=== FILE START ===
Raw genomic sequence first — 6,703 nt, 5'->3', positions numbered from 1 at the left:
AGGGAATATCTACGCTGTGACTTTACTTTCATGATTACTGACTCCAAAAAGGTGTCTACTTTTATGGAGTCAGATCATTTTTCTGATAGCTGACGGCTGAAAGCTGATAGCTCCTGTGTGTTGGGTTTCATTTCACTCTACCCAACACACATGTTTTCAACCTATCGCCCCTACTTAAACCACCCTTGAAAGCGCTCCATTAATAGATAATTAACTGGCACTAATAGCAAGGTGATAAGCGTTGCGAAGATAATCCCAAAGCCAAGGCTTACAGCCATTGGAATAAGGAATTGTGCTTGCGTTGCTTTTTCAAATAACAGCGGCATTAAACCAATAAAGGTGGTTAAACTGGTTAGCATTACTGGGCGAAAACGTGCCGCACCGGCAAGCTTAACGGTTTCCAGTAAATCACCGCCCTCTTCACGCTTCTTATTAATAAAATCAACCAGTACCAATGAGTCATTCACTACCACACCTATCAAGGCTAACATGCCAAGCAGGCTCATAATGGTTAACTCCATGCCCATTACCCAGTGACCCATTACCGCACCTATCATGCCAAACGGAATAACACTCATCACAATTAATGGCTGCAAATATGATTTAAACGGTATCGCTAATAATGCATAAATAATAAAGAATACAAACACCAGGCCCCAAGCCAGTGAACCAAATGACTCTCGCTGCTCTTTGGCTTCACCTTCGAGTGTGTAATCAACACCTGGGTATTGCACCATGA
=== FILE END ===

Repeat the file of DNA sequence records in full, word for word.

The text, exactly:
Raw genomic sequence first — 6,703 nt, 5'->3', positions numbered from 1 at the left:
AGGGAATATCTACGCTGTGACTTTACTTTCATGATTACTGACTCCAAAAAGGTGTCTACTTTTATGGAGTCAGATCATTTTTCTGATAGCTGACGGCTGAAAGCTGATAGCTCCTGTGTGTTGGGTTTCATTTCACTCTACCCAACACACATGTTTTCAACCTATCGCCCCTACTTAAACCACCCTTGAAAGCGCTCCATTAATAGATAATTAACTGGCACTAATAGCAAGGTGATAAGCGTTGCGAAGATAATCCCAAAGCCAAGGCTTACAGCCATTGGAATAAGGAATTGTGCTTGCGTTGCTTTTTCAAATAACAGCGGCATTAAACCAATAAAGGTGGTTAAACTGGTTAGCATTACTGGGCGAAAACGTGCCGCACCGGCAAGCTTAACGGTTTCCAGTAAATCACCGCCCTCTTCACGCTTCTTATTAATAAAATCAACCAGTACCAATGAGTCATTCACTACCACACCTATCAAGGCTAACATGCCAAGCAGGCTCATAATGGTTAACTCCATGCCCATTACCCAGTGACCCATTACCGCACCTATCATGCCAAACGGAATAACACTCATCACAATTAATGGCTGCAAATATGATTTAAACGGTATCGCTAATAATGCATAAATAATAAAGAATACAAACACCAGGCCCCAAGCCAGTGAACCAAATGACTCTCGCTGCTCTTTGGCTTCACCTTCGAGTGTGTAATCAACACCTGGGTATTGCACCATGA